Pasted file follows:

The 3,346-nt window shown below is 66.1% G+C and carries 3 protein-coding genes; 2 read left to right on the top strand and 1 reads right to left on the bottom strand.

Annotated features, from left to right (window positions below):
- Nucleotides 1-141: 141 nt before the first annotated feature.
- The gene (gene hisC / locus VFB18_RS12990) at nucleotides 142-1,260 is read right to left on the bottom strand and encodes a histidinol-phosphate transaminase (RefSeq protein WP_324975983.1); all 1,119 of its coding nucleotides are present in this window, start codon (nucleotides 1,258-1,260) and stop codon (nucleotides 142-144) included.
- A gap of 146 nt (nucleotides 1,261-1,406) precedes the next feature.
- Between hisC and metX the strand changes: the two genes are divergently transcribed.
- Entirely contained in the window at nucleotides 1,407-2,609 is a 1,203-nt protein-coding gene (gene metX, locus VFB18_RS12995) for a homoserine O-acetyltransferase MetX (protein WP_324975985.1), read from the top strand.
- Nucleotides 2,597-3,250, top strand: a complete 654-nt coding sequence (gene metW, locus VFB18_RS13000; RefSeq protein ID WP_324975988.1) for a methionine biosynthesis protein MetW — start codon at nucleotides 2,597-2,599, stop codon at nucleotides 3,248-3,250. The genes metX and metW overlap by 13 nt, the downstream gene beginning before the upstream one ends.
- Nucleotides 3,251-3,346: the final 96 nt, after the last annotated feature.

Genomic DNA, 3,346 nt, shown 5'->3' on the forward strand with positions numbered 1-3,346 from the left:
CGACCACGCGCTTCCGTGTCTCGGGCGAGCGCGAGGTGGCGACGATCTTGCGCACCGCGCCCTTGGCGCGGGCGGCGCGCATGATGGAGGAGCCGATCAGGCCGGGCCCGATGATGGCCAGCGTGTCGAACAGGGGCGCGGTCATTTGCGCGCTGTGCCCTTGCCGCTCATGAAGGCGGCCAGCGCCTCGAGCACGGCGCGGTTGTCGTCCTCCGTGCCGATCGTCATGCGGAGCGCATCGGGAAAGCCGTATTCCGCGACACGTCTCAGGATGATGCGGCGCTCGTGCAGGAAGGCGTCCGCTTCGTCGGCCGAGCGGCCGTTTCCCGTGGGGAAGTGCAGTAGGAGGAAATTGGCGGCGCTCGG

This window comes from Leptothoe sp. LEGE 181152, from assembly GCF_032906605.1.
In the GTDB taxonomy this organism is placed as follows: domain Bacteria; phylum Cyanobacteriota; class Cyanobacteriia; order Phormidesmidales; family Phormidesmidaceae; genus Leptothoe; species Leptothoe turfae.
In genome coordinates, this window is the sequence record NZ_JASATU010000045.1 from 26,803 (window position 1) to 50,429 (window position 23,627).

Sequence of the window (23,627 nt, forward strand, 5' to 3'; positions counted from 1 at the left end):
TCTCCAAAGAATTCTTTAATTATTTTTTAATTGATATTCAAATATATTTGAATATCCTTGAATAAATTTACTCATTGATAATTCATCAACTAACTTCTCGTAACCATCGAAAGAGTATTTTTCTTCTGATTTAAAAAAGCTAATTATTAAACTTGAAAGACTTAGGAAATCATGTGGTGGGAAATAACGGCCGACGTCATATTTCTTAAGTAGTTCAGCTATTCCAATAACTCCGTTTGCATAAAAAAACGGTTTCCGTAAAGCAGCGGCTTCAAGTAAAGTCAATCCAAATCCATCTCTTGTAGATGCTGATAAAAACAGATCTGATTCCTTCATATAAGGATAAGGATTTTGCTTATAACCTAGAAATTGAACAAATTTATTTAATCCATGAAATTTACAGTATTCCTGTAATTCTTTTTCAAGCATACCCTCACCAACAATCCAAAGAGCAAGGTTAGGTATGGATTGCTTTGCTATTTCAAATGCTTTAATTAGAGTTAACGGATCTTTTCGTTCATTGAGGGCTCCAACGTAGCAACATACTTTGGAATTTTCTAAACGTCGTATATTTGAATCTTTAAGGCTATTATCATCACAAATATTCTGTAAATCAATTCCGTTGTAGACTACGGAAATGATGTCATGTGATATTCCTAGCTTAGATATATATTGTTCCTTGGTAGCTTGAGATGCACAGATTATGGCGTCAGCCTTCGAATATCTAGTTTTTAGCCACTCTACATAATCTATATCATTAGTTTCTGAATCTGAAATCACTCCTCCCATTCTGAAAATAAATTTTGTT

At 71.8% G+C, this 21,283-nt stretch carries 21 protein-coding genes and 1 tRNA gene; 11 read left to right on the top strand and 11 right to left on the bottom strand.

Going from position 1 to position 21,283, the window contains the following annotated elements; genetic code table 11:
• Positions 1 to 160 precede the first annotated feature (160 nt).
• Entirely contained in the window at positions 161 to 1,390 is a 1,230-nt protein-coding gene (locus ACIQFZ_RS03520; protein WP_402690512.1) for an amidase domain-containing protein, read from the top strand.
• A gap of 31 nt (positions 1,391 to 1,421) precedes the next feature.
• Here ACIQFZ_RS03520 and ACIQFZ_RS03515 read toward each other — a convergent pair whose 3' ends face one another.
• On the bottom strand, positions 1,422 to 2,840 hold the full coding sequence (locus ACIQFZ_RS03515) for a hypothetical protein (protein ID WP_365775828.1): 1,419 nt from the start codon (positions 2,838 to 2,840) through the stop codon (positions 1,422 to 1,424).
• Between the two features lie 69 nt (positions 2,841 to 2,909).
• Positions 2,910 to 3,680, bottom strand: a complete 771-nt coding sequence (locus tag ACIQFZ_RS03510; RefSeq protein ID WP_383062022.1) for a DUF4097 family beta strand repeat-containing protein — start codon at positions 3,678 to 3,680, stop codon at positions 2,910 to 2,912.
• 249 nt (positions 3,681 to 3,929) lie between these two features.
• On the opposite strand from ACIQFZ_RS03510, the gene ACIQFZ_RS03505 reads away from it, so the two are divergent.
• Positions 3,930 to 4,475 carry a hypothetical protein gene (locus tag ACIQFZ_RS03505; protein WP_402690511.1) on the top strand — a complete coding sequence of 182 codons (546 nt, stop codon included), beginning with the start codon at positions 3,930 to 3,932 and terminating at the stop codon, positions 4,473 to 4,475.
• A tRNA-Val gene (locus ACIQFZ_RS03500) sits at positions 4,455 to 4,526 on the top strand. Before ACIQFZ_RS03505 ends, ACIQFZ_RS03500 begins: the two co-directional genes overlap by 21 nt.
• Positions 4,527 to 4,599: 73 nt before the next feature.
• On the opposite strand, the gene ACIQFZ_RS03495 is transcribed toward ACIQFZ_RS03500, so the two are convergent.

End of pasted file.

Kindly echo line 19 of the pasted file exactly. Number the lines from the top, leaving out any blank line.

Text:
• Positions 1 to 160 precede the first annotated feature (160 nt).